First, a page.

Niku, a supplier of IT management and governance software, will announce an open-source version of its project...
scheduler, Workbench, renamed Open Workbench, for Windows-based desktops.
Niku will offer Open Workbench as a free application with downloadable source code available on the popular open-source site SourceForge.net.
The company will become the second major enterprise ISV to offer open-source software for Windows rather than for Linux.
Last month Computer Associates announced that is was making Ingres, its database management system, open source. However, Open Workbench is an application rather than a DBMS.
While Niku is pitching the application as an alternative to Microsoft Project, one industry analyst said that the Microsoft application is project scheduling for the average user while Open Workbench is for a highly trained group of professional project managers.
"It is true that Microsoft Project 2003 is targeting the enterprise space but from bottom up; while Workbench is heavy duty, more for the elite project mangers," said Melinda Ballou, senior research analyst at Meta Group.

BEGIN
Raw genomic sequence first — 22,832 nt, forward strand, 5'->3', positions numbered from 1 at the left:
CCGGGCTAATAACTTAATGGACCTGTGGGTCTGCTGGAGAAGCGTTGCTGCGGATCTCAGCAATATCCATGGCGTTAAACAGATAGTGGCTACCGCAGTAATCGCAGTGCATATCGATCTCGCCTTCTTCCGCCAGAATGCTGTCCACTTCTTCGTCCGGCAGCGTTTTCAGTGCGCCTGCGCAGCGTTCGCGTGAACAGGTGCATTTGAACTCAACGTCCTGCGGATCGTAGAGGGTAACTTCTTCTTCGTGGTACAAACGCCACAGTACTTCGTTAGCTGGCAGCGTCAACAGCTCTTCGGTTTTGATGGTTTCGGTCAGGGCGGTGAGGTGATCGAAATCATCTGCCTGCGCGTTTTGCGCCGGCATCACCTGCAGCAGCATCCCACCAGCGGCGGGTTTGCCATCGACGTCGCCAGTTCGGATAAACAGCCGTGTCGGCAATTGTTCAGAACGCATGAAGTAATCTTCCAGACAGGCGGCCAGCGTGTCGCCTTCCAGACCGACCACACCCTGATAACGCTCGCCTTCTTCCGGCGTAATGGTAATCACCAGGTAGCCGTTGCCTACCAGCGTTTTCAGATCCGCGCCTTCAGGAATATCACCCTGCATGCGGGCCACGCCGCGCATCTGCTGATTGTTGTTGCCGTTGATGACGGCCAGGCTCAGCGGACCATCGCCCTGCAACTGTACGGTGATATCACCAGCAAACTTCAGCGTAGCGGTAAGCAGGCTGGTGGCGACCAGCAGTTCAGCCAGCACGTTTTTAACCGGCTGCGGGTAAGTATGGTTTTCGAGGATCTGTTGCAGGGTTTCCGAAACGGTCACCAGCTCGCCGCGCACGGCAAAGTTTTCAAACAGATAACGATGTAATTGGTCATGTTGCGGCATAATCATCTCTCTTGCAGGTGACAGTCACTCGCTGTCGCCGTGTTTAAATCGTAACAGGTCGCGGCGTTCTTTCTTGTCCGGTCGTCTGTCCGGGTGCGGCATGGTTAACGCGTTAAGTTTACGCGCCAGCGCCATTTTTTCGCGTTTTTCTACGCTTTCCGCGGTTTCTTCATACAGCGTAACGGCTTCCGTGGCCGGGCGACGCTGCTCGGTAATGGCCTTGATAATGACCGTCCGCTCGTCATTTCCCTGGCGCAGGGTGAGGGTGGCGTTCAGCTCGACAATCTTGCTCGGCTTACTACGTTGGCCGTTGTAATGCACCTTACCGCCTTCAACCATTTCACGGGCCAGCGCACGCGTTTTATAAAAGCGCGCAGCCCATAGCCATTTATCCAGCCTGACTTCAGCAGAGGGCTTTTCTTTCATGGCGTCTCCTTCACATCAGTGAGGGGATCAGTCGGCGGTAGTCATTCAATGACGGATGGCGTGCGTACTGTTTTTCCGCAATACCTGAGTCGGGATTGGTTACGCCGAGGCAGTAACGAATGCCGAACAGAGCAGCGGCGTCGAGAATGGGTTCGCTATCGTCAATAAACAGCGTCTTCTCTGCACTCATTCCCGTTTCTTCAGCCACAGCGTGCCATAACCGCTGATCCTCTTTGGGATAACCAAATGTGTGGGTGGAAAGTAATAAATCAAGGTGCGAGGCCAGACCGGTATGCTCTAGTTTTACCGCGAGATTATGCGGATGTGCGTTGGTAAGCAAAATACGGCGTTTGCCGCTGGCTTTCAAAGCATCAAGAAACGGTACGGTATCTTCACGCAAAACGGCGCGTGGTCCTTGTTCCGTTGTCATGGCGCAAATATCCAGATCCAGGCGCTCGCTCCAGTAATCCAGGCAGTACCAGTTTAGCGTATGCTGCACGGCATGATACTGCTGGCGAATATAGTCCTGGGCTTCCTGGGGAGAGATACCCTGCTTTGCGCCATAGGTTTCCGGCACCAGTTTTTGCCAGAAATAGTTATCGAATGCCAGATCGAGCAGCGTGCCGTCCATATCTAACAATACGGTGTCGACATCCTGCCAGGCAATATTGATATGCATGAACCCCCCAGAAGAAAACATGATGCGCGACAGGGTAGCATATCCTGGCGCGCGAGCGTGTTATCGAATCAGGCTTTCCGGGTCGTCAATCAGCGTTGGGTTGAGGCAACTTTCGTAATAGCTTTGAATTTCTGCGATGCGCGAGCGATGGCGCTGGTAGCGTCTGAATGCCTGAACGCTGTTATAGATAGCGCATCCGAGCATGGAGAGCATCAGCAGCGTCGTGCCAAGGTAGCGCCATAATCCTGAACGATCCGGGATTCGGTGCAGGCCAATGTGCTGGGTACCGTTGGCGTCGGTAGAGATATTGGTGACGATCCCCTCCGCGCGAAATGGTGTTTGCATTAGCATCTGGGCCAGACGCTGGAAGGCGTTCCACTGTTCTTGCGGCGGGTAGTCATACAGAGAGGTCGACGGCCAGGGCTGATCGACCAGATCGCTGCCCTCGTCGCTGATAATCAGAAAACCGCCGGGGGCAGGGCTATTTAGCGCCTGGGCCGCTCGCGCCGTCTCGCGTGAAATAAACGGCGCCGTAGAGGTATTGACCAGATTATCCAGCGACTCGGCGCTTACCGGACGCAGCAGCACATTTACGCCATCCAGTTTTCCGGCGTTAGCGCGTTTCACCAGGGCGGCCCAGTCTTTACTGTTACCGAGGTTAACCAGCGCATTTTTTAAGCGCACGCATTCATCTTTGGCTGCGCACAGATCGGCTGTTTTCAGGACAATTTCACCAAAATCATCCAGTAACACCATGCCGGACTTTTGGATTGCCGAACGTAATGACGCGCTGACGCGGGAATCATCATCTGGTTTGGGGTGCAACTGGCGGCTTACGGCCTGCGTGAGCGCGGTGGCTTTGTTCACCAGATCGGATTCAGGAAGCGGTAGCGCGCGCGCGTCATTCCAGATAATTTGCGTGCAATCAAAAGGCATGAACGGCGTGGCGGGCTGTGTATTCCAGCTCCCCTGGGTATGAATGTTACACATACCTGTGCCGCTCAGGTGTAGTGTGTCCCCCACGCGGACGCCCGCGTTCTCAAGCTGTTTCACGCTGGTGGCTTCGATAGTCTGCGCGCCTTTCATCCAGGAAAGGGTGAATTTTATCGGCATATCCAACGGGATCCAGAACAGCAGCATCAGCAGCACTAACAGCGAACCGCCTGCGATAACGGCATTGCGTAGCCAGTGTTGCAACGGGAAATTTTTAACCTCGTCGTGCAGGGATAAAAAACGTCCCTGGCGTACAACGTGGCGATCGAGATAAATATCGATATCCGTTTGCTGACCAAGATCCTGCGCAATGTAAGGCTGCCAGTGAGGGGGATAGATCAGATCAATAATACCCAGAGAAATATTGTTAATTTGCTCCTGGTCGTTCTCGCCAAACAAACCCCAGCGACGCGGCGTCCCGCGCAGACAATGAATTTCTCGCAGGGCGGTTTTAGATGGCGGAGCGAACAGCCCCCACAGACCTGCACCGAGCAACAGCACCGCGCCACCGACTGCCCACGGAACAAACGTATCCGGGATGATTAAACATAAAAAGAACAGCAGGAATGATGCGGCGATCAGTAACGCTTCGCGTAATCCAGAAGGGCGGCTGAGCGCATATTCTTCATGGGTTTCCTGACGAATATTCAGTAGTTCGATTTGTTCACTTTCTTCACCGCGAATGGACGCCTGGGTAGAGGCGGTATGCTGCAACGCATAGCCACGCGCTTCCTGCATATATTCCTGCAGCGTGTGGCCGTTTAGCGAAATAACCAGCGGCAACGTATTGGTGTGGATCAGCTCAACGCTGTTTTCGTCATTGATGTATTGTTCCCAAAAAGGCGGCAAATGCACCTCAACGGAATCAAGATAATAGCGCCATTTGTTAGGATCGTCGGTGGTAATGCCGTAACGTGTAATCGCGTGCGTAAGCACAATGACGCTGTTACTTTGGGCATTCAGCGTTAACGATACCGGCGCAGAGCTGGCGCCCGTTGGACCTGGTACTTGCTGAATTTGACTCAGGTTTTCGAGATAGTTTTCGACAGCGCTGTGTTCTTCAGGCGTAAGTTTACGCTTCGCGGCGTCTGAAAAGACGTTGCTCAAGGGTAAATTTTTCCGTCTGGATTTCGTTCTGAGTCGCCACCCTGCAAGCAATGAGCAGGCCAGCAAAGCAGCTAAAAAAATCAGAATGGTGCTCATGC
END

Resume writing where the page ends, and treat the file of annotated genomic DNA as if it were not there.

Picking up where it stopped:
Open Workbench will be administered for the open-source community by Niku at two separate sites. For the end-user community, users can register and trade ideas and ask questions at www.openworkbench.org. Niku is assigning support specialists to answer all queries.
The second site is targeted at the developer community and will become an Open Workbench project at SourceForge.
Developers will be able to contribute enhancements under the Mozilla licence, said David Hurwitz, vice-president of marketing and strategy at Niku.
"We chose Mozilla over Gnu because it offers the most flexibility for developers to contribute enhancements or extensions back into the community for free or to sell them," said Hurwitz.
Ballou said that creating an open-source version of an application is an alternate route for companies that need to support their existing legacy customer base for a product that no longer generates a great deal of revenue.
Ephraim Schwartz writes for InfoWorld